Today the trend of learning to “Step” comes from contest winners and people who have moved to other areas in the nation with a partner and brought a different style of dancing to the community that was migrated to. The couples or individuals then promote themselves as dance instructors establishing themselves in the industry of social partner dance instruction. Because cultural dance happens in everyday spaces in the African American community, before the dance instructor revolution, children often danced with older members of the community around their homes and neighborhoods, at parties and dances, on special occasions, or whenever groups of people gather to ‘have a good time’. Today some “Steppers” are devoid of the teenage experience and others who are taking on the dance come form Disco and House. Many adults today learn the social partner dance style in their middle ages from instructors and what is missing from that experience in learning about the dance is the culture and “cultural” dance traditions within the social partner dance community.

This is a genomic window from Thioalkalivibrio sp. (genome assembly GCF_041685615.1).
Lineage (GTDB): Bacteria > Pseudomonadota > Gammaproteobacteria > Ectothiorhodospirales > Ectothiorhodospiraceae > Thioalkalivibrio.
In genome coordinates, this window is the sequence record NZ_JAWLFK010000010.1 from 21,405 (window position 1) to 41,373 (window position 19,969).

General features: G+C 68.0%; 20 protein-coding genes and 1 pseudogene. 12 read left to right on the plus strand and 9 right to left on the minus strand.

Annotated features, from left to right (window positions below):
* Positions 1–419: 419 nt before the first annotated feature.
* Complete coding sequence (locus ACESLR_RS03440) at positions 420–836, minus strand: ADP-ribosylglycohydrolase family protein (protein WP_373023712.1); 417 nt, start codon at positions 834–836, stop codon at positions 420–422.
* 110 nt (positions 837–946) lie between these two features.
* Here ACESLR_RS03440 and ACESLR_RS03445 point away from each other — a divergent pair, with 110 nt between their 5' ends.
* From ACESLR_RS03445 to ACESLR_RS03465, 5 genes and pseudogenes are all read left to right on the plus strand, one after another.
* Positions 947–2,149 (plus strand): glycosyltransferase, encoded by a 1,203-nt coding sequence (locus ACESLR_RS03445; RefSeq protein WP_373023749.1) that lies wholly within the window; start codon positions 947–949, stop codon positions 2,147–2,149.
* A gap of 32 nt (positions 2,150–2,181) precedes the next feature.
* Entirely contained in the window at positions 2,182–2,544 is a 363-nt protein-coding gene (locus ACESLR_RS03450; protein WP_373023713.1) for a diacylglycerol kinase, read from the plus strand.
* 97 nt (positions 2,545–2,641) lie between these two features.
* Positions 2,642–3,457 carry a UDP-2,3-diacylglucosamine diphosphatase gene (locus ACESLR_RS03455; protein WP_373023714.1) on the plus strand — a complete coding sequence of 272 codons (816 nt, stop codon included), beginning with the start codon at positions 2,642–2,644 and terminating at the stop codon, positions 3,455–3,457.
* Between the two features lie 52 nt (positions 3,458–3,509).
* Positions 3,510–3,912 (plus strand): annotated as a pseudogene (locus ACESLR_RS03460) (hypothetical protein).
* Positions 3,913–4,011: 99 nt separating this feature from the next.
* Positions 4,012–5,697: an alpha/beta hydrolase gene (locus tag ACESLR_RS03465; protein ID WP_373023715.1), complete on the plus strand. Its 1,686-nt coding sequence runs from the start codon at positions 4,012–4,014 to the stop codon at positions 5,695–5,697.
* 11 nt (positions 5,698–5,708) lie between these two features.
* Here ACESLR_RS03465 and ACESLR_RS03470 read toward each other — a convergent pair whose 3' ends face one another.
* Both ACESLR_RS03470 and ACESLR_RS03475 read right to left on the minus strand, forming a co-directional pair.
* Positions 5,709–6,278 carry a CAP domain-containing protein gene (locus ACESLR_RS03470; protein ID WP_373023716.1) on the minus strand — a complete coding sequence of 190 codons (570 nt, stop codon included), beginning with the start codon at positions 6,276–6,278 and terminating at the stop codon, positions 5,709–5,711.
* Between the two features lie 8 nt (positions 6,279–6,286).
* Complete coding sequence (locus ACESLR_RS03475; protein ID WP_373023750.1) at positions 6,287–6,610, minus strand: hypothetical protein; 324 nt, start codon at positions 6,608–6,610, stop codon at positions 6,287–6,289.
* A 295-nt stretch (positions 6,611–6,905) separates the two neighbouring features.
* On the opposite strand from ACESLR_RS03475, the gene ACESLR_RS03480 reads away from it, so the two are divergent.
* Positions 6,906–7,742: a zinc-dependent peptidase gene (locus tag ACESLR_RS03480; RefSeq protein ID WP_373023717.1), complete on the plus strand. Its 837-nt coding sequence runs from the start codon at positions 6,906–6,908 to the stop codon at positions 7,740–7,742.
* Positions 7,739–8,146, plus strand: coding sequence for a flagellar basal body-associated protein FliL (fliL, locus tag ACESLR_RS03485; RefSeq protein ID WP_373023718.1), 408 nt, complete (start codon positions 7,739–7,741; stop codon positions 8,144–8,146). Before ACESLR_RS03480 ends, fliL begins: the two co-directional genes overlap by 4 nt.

Cultural dance traditions are therefore often cross-generational traditions, with younger dancers often ‘reviving’ dances from previous generations, albeit with new ‘cool’ variations and ‘styling’. This is not to suggest that there are no social limitations on who may dance with whom and when. Dance partners (or people to dance with) are chosen by a range of social factors, including age, sex, kinship, interest and so on. The amazing thing about the social partner dance tradition is that it continues to thrive in the midst of differences and sometimes chaos brought about by the impact of the dollar and revenue generated in the social partner dance industry.
Today, so much attention has been placed on the commercialization of the dance that the most important parts of the experience, the music and culture are often overlooked. Lee Ellen Friedland and other authors argue that to “talk about cultural dancing without talking about music or art or drama is like talking about fish without talking about water. Music and dance are intimately related in African-American cultural dance, not only as accompaniments, but as intertwined creative processes”. The evolution of the dance is closely related to the different dance style.